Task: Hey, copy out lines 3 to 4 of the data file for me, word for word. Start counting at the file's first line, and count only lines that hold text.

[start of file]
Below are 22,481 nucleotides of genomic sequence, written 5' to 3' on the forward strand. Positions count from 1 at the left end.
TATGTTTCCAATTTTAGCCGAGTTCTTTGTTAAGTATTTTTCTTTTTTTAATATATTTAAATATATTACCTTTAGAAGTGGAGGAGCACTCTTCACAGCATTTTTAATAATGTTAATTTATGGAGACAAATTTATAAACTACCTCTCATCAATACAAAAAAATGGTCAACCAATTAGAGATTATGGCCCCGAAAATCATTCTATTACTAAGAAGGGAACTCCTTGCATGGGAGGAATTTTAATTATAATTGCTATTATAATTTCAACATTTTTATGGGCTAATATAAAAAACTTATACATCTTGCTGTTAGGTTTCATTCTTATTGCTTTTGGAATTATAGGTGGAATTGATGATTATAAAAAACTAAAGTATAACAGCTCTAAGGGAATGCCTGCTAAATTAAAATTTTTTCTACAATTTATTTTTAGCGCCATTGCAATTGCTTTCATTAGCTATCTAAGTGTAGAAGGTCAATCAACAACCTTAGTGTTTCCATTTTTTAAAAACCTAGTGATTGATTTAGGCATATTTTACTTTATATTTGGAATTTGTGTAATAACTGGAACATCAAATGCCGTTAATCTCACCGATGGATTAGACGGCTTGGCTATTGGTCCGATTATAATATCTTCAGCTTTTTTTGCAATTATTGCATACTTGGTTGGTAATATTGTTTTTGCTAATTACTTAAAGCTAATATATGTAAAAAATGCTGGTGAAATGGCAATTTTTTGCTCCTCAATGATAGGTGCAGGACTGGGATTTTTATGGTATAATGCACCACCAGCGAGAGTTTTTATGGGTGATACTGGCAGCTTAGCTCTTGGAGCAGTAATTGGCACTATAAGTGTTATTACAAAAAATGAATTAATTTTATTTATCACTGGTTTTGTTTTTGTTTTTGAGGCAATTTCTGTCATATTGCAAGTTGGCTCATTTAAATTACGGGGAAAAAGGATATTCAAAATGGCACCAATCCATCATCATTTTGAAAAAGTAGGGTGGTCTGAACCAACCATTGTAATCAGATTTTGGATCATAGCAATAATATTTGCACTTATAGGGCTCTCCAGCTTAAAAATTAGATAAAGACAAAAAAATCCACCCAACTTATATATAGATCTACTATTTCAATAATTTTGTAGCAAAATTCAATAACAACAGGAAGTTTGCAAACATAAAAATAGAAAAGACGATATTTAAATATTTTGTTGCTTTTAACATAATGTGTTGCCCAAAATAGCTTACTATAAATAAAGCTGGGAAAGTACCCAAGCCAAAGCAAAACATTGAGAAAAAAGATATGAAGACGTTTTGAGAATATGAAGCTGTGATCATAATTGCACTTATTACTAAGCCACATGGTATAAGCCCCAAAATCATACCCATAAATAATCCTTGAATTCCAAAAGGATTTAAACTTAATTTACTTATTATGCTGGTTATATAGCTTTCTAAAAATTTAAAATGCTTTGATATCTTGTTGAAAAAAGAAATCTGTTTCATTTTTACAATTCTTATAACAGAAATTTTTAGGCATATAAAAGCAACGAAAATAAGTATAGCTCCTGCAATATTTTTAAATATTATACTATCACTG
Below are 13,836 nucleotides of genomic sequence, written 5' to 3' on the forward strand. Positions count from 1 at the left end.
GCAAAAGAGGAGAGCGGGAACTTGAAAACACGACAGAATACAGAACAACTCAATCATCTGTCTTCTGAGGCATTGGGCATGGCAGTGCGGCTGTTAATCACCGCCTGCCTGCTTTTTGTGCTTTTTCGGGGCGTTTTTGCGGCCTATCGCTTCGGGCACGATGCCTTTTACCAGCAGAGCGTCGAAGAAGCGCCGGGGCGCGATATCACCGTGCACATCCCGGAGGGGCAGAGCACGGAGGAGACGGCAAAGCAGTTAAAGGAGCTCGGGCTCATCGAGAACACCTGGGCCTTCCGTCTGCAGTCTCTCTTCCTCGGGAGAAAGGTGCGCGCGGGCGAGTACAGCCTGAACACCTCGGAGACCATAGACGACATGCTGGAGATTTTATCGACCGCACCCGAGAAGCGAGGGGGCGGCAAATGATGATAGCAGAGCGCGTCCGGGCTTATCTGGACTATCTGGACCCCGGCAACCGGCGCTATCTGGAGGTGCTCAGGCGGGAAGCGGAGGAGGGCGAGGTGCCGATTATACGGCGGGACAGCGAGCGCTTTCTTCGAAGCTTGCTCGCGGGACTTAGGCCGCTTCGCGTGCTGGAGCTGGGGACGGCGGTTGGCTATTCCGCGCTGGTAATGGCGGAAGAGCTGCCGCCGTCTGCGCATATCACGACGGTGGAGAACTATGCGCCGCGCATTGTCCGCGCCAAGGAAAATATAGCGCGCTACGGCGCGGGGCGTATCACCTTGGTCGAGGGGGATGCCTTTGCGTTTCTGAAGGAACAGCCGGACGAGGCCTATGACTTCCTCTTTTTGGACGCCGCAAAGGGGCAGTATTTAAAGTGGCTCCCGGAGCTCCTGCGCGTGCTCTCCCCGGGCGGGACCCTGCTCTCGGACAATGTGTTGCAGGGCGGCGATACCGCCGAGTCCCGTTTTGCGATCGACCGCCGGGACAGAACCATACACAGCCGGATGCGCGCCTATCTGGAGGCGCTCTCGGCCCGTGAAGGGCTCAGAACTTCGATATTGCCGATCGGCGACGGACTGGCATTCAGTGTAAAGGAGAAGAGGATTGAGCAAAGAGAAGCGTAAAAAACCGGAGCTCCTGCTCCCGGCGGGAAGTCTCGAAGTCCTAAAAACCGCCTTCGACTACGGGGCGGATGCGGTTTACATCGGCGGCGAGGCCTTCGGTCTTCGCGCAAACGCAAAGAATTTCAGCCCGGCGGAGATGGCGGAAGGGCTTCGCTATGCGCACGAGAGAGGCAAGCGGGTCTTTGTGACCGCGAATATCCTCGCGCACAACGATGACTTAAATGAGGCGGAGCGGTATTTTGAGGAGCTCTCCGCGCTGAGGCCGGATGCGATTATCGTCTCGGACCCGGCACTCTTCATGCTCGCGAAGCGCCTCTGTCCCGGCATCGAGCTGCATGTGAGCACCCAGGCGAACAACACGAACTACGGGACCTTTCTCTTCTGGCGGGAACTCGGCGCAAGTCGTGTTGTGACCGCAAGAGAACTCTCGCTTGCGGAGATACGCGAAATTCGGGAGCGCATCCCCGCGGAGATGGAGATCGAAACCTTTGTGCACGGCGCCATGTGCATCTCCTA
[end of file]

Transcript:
Below are 13,836 nucleotides of genomic sequence, written 5' to 3' on the forward strand. Positions count from 1 at the left end.
GCAAAAGAGGAGAGCGGGAACTTGAAAACACGACAGAATACAGAACAACTCAATCATCTGTCTTCTGAGGCATTGGGCATGGCAGTGCGGCTGTTAATCACCGCCTGCCTGCTTTTTGTGCTTTTTCGGGGCGTTTTTGCGGCCTATCGCTTCGGGCACGATGCCTTTTACCAGCAGAGCGTCGAAGAAGCGCCGGGGCGCGATATCACCGTGCACATCCCGGAGGGGCAGAGCACGGAGGAGACGGCAAAGCAGTTAAAGGAGCTCGGGCTCATCGAGAACACCTGGGCCTTCCGTCTGCAGTCTCTCTTCCTCGGGAGAAAGGTGCGCGCGGGCGAGTACAGCCTGAACACCTCGGAGACCATAGACGACATGCTGGAGATTTTATCGACCGCACCCGAGAAGCGAGGGGGCGGCAAATGATGATAGCAGAGCGCGTCCGGGCTTATCTGGACTATCTGGACCCCGGCAACCGGCGCTATCTGGAGGTGCTCAGGCGGGAAGCGGAGGAGGGCGAGGTGCCGATTATACGGCGGGACAGCGAGCGCTTTCTTCGAAGCTTGCTCGCGGGACTTAGGCCGCTTCGCGTGCTGGAGCTGGGGACGGCGGTTGGCTATTCCGCGCTGGTAATGGCGGAAGAGCTGCCGCCGTCTGCGCATATCACGACGGTGGAGAACTATGCGCCGCGCATTGTCCGCGCCAAGGAAAATATAGCGCGCTACGGCGCGGGGCGTATCACCTTGGTCGAGGGGGATGCCTTTGCGTTTCTGAAGGAACAGCCGGACGAGGCCTATGACTTCCTCTTTTTGGACGCCGCAAAGGGGCAGTATTTAAAGTGGCTCCCGGAGCTCCTGCGCGTGCTCTCCCCGGGCGGGACCCTGCTCTCGGACAATGTGTTGCAGGGCGGCGATACCGCCGAGTCCCGTTTTGCGATCGACCGCCGGGACAGAACCATACACAGCCGGATGCGCGCCTATCTGGAGGCGCTCTCGGCCCGTGAAGGGCTCAGAACTTCGATATTGCCGATCGGCGACGGACTGGCATTCAGTGTAAAGGAGAAGAGGATTGAGCAAAGAGAAGCGTAAAAAACCGGAGCTCCTGCTCCCGGCGGGAAGTCTCGAAGTCCTAAAAACCGCCTTCGACTACGGGGCGGATGCGGTTTACATCGGCGGCGAGGCCTTCGGTCTTCGCGCAAACGCAAAGAATTTCAGCCCGGCGGAGATGGCGGAAGGGCTTCGCTATGCGCACGAGAGAGGCAAGCGGGTCTTTGTGACCGCGAATATCCTCGCGCACAACGATGACTTAAATGAGGCGGAGCGGTATTTTGAGGAGCTCTCCGCGCTGAGGCCGGATGCGATTATCGTCTCGGACCCGGCACTCTTCATGCTCGCGAAGCGCCTCTGTCCCGGCATCGAGCTGCATGTGAGCACCCAGGCGAACAACACGAACTACGGGACCTTTCTCTTCTGGCGGGAACTCGGCGCAAGTCGTGTTGTGACCGCAAGAGAACTCTCGCTTGCGGAGATACGCGAAATTCGGGAGCGCATCCCCGCGGAGATGGAGATCGAAACCTTTGTGCACGGCGCCATGTGCATCTCCTA